The problem of shortest paths from an origin has a solution unless there is an absorbable circuit. The Bellman-Ford algorithm verifies that there is no absorbent circuit that can be reached from s. If so, it returns the shortest paths from s. Bellman-Ford’s algorithm is a greedy dynamic programming algorithm that computes shortest paths of increasing size. It is suitable to any graph.
Initially, the distance is initialized to 0 for the origin and to infinity for the other vertices.
For practical reasons, the resolution of Ford’s algorithm only returns one array. It corresponds to a current column of the table presented.
Given the following directed graph:
Using vertex 5 as the source, we initialize all other distances to inf. is the array of predecessors.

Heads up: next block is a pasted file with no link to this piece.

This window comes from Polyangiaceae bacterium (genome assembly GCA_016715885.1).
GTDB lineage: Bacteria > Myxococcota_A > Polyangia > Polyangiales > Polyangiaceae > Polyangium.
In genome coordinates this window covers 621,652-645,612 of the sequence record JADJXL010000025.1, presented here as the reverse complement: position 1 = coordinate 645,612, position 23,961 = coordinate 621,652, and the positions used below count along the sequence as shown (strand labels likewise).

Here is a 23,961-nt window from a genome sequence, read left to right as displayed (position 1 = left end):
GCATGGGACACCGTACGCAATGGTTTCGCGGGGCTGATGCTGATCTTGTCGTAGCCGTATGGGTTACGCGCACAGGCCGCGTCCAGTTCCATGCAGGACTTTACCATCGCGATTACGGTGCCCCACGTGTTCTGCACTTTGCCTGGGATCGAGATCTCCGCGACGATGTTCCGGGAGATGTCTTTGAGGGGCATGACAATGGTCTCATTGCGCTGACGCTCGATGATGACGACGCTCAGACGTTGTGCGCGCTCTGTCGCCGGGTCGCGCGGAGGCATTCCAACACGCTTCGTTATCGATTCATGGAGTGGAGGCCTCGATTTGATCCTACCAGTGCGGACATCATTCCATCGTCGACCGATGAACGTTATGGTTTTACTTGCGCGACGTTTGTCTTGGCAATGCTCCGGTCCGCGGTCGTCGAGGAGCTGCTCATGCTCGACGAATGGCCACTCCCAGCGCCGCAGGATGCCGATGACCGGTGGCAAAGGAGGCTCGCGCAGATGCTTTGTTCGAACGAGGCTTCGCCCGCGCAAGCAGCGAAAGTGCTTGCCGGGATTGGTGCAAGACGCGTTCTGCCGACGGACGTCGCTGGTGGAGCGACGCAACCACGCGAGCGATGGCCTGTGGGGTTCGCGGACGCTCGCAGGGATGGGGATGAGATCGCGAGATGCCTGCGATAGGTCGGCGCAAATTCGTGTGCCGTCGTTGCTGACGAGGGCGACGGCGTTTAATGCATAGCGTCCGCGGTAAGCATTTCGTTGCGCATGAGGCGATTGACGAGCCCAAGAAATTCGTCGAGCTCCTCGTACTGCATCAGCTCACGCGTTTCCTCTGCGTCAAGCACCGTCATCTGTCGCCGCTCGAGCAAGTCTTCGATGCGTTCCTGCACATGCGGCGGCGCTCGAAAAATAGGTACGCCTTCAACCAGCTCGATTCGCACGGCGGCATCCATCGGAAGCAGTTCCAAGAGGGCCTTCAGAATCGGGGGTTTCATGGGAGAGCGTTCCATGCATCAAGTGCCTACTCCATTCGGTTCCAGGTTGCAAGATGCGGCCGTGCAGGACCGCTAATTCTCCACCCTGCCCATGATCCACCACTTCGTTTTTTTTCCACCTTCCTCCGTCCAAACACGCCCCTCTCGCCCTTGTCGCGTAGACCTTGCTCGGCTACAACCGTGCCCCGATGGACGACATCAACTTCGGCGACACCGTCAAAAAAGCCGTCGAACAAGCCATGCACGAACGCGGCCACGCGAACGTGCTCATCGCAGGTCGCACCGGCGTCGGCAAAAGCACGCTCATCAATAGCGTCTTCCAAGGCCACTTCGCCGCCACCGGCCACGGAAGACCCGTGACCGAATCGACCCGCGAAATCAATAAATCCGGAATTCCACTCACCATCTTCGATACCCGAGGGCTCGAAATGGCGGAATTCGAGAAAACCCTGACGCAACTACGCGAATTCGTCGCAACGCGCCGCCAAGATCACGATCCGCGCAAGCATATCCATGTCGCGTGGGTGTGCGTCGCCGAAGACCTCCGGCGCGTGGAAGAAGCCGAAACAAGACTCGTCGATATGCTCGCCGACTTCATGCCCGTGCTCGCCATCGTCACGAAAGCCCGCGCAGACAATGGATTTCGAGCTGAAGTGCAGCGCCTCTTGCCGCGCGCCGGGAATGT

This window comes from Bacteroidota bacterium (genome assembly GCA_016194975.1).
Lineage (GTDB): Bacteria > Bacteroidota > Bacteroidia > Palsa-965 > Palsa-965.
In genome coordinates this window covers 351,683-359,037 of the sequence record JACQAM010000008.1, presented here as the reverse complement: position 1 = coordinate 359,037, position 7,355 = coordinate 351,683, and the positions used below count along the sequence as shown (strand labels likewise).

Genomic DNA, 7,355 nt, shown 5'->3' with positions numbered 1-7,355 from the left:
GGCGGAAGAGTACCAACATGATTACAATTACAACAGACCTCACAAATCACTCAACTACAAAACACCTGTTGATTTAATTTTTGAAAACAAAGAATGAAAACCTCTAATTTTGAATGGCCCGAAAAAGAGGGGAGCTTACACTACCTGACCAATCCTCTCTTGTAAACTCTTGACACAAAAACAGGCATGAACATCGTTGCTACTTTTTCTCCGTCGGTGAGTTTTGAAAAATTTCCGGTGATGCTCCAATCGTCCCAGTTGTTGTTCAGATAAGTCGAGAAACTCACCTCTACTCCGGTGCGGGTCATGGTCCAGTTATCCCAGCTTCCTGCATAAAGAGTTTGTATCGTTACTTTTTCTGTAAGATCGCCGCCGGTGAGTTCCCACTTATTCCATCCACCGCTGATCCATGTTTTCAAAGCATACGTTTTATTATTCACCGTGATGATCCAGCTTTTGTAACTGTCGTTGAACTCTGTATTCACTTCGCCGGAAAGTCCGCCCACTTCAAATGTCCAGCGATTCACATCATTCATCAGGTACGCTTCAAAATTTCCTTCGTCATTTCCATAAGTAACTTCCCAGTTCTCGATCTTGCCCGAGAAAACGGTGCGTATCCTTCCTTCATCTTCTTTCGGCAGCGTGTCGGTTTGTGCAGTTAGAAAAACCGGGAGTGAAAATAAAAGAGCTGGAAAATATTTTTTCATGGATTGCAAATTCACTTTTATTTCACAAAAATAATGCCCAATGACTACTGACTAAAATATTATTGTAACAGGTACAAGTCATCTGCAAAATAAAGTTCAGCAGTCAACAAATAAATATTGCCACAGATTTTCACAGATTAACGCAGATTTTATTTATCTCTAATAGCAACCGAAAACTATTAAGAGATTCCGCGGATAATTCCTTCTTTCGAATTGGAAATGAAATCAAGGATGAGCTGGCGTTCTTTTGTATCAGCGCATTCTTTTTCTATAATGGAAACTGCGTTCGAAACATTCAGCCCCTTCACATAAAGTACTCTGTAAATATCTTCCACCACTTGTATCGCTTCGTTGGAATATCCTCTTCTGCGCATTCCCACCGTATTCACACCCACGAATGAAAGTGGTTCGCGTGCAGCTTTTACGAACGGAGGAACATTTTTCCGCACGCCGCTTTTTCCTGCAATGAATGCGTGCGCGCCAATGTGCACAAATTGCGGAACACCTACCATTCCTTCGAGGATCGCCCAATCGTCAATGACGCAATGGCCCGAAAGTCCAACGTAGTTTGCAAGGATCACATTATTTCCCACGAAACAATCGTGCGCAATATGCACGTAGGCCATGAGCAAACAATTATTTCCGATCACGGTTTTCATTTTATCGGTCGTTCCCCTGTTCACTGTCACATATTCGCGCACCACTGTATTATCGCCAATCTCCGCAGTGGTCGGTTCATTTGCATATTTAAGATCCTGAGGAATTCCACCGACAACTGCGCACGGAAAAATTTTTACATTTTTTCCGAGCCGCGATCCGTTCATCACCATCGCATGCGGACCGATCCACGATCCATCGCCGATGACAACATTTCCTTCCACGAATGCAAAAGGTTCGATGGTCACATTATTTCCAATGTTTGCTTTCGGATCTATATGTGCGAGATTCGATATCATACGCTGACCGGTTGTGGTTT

Iteration 1: Edges (u5,u2) and (u5,u4) relax updating the distances to 2 and 4.
Iteration 2: Edges (u2,u1), (u4,u2) and (u4,u3) relax updating the distances to 1, 2, and 4 respectively. Note edge (u4,u2) finds a shorter path to vertex 2 by going through vertex 4.
Iteration 3: Edge (u2,u1) relaxes (since a shorter path to vertex 2 was found in the previous iteration) updating the distance to 1.
Iteration 4: No edges are relaxed
The final shortest path from vertex 5 with corresponding distances is
The algorithm can be computed in a single table as follows:
Elements in red denote an update in the current iteration, for the following iteration, all incident nodes from the selected ones are updated (by the min with the previous iteration). If the value changes, we mark it.